How To Reduce Noise By Shooting Multiple Exposures

By Jason Row / February 10, 2018

Noise can be the bane of the photographer’s life. It has been with us since the dawn of photography, first as grain in our negatives or transparencies and in the digital era the similar looking sensor noise.

Typically we encounter noise when we are shooting in low light and have to increase our ISO speeds to get an acceptable shutter speed.

This, of course, can be negated by carrying a tripod and shooting longer shutter speeds. However, we don’t always want to carry a tripod, especially if we are out all day. There also might be times when we need to use a small aperture and short shutter speed in low light.

Is there a way to control noise when we do shoot at high ISO?  The answer is yes there is, its called image stacking and today we are going to look at how it is done.

Excessive noise can ruin a good photo





What Is It And How Does It Work?

Image noise is random. You can shoot two identical images at exactly the same exposure and the noise patterns will vary between the two. We can use this variation to our advantage by combining multiple identical images and stacking them together in Photoshop.

We then run an algorithm in Photoshop that works out the difference between the images and removes those differences. It is the same technique that you might know about for removing people from a scene but it works equally well on noise.

Hopefully, the word algorithm has not scared you off because, in reality, the process is very simple and pretty much automated. So how do we go about it?

Shooting With Image Stacking In Mind.

You find yourself in a tight spot where you need to raise the ISO to stand a chance of getting the shot. You have no tripod or other ways to stabilize the camera. Rather than simply firing of one shot, brace yourself in a good shooting posture and shoot of 5-10 images at exactly the same exposure.

Keep your shutter speed high enough to get a good quality image handheld. One trick is to put the camera on slow or fast continuous shooting mode and fire off the images quickly.

Photoshop will make an attempt to align the slight discrepancies in the position of each image. One caveat to this technique is that it really only works well on relatively static subjects.

If you are shooting sports or wildlife you are unlikely to get any benefit. It does, however, work with either Jpeg or RAW files.

Stacking The Images In Photoshop

Once we return home from the shoot, it is time to stack the images and remove the noise. To show you this I am going to demonstrate using a series of identical images that I shot as part of a time-lapse.

I had inadvertently forgotten to reset the film speed back from ISO 5000 and ended up with several hundred very pretty but also very noisy images.

This a 100% crop of one of the images.

At 5000 ISO the noise is very prominent

With Photoshop open, I go to File – Scripts – Load Images into Stack. In the following window, I can browse for my shots, in this case, I have exported them from Lightroom as DNG files.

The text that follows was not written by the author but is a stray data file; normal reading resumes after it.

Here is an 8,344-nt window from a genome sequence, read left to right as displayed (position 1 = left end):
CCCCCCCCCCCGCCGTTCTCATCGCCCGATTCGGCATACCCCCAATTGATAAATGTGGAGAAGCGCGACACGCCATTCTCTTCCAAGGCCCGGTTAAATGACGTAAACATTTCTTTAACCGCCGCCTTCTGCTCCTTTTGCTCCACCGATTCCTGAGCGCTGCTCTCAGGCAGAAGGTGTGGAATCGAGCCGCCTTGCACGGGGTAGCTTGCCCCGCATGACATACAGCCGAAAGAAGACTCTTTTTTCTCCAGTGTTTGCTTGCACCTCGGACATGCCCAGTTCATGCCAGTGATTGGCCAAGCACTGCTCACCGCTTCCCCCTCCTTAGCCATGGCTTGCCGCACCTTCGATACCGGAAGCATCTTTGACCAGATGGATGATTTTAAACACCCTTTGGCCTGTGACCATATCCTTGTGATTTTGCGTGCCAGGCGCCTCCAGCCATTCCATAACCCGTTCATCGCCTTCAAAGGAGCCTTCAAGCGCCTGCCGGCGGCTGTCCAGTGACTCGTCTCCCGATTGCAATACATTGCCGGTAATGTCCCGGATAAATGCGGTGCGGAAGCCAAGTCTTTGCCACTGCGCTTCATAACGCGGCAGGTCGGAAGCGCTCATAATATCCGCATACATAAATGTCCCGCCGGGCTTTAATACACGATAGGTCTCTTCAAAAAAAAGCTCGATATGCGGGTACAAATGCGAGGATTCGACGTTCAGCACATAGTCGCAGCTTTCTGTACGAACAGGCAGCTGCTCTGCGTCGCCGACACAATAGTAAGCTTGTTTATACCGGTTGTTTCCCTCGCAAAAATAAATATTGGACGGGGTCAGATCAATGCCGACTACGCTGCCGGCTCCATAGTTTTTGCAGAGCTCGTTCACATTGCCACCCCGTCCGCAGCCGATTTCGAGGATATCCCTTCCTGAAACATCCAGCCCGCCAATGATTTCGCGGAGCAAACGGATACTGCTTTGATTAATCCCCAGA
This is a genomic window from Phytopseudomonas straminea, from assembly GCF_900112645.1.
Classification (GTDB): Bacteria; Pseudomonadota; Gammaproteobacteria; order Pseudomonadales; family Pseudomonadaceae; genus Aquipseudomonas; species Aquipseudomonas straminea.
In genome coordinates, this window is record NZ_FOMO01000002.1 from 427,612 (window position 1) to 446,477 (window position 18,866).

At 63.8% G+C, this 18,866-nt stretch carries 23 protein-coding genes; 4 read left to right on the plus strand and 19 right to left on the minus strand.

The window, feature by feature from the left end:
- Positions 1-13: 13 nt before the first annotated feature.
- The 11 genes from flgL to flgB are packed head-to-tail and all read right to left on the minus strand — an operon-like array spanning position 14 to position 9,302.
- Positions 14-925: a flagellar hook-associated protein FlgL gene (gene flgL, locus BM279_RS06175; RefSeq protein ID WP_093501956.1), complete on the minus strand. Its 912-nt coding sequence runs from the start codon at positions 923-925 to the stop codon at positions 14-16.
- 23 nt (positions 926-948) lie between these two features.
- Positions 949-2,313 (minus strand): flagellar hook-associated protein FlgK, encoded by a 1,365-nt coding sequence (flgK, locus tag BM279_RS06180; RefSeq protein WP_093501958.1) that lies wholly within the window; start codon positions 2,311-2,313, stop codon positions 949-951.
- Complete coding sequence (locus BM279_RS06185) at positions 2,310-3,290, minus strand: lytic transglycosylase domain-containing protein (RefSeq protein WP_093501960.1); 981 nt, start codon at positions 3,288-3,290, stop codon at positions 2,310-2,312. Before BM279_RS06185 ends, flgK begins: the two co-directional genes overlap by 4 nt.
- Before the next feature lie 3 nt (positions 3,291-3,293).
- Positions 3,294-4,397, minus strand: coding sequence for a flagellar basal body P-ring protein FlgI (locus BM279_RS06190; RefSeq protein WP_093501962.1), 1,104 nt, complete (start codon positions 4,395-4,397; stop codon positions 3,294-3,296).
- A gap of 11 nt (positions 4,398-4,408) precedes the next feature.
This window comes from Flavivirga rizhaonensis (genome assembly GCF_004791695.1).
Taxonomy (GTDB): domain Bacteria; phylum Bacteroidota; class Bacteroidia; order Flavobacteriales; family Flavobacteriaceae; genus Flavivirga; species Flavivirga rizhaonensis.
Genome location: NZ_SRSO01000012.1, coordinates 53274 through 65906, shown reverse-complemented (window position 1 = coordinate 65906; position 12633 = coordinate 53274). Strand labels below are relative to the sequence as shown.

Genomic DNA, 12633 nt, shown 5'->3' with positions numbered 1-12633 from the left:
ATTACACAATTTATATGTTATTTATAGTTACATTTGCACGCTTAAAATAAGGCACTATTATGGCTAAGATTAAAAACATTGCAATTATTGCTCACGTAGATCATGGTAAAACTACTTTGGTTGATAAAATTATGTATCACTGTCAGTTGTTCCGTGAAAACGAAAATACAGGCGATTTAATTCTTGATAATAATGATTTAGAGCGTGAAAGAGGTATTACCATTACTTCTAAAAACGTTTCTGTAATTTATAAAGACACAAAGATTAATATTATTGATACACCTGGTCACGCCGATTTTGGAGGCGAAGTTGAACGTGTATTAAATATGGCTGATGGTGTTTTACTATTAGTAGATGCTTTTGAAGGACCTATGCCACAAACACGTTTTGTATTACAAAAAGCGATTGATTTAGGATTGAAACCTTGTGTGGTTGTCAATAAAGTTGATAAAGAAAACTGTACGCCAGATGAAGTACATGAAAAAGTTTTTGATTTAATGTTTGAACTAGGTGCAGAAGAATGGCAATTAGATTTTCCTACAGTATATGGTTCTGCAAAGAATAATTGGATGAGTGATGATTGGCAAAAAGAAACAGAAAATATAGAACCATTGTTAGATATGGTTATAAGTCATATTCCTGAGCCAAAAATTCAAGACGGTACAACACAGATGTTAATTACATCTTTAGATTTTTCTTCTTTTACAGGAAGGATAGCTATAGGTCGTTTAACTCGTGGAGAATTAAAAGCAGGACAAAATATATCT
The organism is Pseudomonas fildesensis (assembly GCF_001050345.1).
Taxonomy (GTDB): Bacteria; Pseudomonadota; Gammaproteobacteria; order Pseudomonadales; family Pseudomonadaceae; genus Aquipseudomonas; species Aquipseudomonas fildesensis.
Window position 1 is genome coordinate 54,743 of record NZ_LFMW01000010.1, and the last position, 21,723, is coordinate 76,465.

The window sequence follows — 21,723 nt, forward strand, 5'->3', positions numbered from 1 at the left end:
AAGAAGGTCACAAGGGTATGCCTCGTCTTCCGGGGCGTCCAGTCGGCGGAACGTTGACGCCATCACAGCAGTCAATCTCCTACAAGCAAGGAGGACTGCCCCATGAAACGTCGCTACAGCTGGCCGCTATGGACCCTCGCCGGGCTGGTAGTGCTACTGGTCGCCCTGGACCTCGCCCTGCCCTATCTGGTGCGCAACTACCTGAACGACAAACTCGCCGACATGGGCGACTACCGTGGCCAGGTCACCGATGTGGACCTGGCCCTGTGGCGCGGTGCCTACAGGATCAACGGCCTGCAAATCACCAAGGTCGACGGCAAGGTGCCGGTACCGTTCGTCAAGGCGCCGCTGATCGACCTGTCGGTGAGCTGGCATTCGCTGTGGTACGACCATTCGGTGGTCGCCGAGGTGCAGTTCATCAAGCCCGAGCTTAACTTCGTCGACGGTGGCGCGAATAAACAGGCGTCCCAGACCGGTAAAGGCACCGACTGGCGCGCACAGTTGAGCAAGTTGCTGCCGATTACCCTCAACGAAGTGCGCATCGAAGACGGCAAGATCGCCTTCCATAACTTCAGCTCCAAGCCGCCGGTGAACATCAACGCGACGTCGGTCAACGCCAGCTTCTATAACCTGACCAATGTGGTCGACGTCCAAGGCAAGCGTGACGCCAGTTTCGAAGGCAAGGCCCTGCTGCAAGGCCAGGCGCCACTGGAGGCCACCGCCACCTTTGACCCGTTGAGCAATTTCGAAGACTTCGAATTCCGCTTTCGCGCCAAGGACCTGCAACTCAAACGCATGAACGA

If you did not use a tripod for the shots check Attempt to Automatically Align Images. Also, check Create Smart Objects After Loading Layer.

Now click OK.

Open the scripts dialogue in Photoshop

Navigate to your images, Jpeg or Raw are fine

Depending on the speed of your computer, the next stage may take a little while as Photoshop aligns and merges the images.

Once this has completed you will see the merged image on the screen but on closer inspection, you will see that it is still very noisy.

Next, we go to Layer – Smart Objects – Stack Mode and select Median.

Select Median as the Stack Mode

Photoshop will now run the Median algorithm and attempt to merge the images removing the parts that are not in the same place in each shot, in our case, the noise.

Once the run has finished we can now zoom into the image and see that the noise is significantly reduced. As an alternative to the Median algorithm, we can also try Mean to see which has the best effect.

Noise has been significantly reduced whilst maintaining sharpness.

To accompany this article I have also created a short video which runs you through the process.


Image stacking for noise reduction is an excellent technique for many tricky low light situations. Unlike in camera and post-production noise reduction, it does not affect image sharpness, you do not get that smearing effect often seen in noise reduction filters.

As such, so long as you keep this technique in mind when shooting, it is an excellent way to getting low noise at high ISOs.

About the author

Jason Row

Jason Row is a British born travel photographer now living in Ukraine. His images have been licensed to companies such as Cunard, Ethiad and Virgin Atlantic as well as multiple newspapers and magazines. As well as shooting stills he is now creating travel stock video in 4K. He maintains a travel stock photography site at Jason Row Photography You can also catch up with him on Facebook at Facebook/TheOdessaFiles


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